Dr. Morrow-Howell is the director of the Harvey A. Friedman Center for Aging. Her area of scholarship is the productive engagement of older adults. In the face of population aging, she wants to find ways that we shape social policies and programs to optimally engage the growing human capital of the older population, for the sake of society and older adults themselves. Dr. Morrow-Howell’s research, advocacy and educational efforts have centered around changing work environments and employment policies to enable people to work longer; restructuring educational institutions so that individuals can educate themselves across the life course; enabling older adults to engage in volunteer and service work; and supporting caregiving to facilitate involvement and reduce negative effects.
Debra Whitman PhD: Executive Vice President and Chief Public Policy Officer, AARP
Dr. Whitman is an authority on aging issues with extensive experience in national policymaking, domestic and international research, and the political process. An economist, she is a strategic thinker whose career has been dedicated to solving problems affecting economic and health security, and other issues related to population aging.As staff director for the U.S. Senate Special Committee on Aging, she worked across the aisle to increase retirement security, lower the cost of health care, protect vulnerable seniors, safeguard consumers, make the pharmaceutical industry more transparent, and improve our nation’s long term care system.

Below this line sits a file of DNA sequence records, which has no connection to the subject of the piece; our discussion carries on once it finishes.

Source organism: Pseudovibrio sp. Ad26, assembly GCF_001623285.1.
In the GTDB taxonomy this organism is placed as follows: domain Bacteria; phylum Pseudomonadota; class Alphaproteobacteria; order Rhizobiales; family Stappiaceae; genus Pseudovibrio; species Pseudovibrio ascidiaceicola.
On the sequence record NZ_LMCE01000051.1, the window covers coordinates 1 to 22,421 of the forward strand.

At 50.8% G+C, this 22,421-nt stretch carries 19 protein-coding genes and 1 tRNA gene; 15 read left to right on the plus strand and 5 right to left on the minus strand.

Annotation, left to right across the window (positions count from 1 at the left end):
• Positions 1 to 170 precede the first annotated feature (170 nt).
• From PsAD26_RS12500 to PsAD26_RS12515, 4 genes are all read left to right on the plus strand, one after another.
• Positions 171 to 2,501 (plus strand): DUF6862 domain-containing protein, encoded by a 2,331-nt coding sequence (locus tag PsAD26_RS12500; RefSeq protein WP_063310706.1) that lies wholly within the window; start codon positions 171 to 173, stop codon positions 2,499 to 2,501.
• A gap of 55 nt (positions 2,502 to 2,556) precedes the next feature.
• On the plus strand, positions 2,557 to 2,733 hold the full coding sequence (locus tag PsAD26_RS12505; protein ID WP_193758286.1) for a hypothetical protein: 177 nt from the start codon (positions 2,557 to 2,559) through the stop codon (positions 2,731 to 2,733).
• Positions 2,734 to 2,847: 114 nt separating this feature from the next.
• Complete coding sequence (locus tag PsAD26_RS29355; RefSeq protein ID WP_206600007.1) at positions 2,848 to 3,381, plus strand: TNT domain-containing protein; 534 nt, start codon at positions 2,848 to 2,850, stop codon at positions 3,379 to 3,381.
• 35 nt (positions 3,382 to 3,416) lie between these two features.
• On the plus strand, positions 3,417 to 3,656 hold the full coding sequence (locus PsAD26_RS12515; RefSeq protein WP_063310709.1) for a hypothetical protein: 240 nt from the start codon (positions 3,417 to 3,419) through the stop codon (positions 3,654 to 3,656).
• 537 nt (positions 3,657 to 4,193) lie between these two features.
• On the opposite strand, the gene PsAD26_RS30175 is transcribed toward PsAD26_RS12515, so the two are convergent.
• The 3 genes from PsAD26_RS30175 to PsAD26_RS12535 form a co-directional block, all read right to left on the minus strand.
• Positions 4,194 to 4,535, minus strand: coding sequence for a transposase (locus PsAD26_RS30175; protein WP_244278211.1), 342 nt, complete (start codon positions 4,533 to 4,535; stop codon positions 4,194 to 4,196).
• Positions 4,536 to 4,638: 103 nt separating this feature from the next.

Before that, Dr. Whitman worked for the Congressional Research Service as a specialist in the economics of aging. She provided members of Congress and their staff with research and advice, and authored analytical reports on the economic impacts of current policies affecting older Americans, as well as the distributional and intergenerational effects of legislative proposals. From 2001 to 2003, she served as a Brookings LEGIS Fellow to the U.S. Senate Committee on Health, Education, Labor and Pensions. Earlier in her career, she conducted research on savings and retirement for the Social Security Administration, helping to establish the Retirement Research Consortium and serving as the founding editor of the Perspectives section of the Social Security
Laura N. Gitlin, PhD, FGSA, FAAN Dean and Distinguished University ProfessorCollege of Nursing and Health Professions, Drexel University
Laura N. Gitlin, PhD, an applied research sociologist, is the dean of the College of Nursing and Health Professions at Drexel University. Gitlin is nationally and internationally recognized for her research on developing, evaluating and implementing novel home and community-based interventions that improve quality of life of persons with dementia and their family caregivers, enhance daily function of older adults with disability and address mental health disparities. She is a well-funded researcher, having received continuous research and training grants from federal agencies and private foundations for over 35 years.
Dean Gitlin is also Executive Director of the College of Nursing and Health Professions’ AgeWell Collaboratory, a center without walls to bring together researchers, community-based organizations and educators to disrupt the traditional healthcare system’s approach towards caring for older adults in order to pave the way for new, proven strategies that improve healthy aging across the lifespan. The AgeWell Collaboratory is developing innovative approaches to: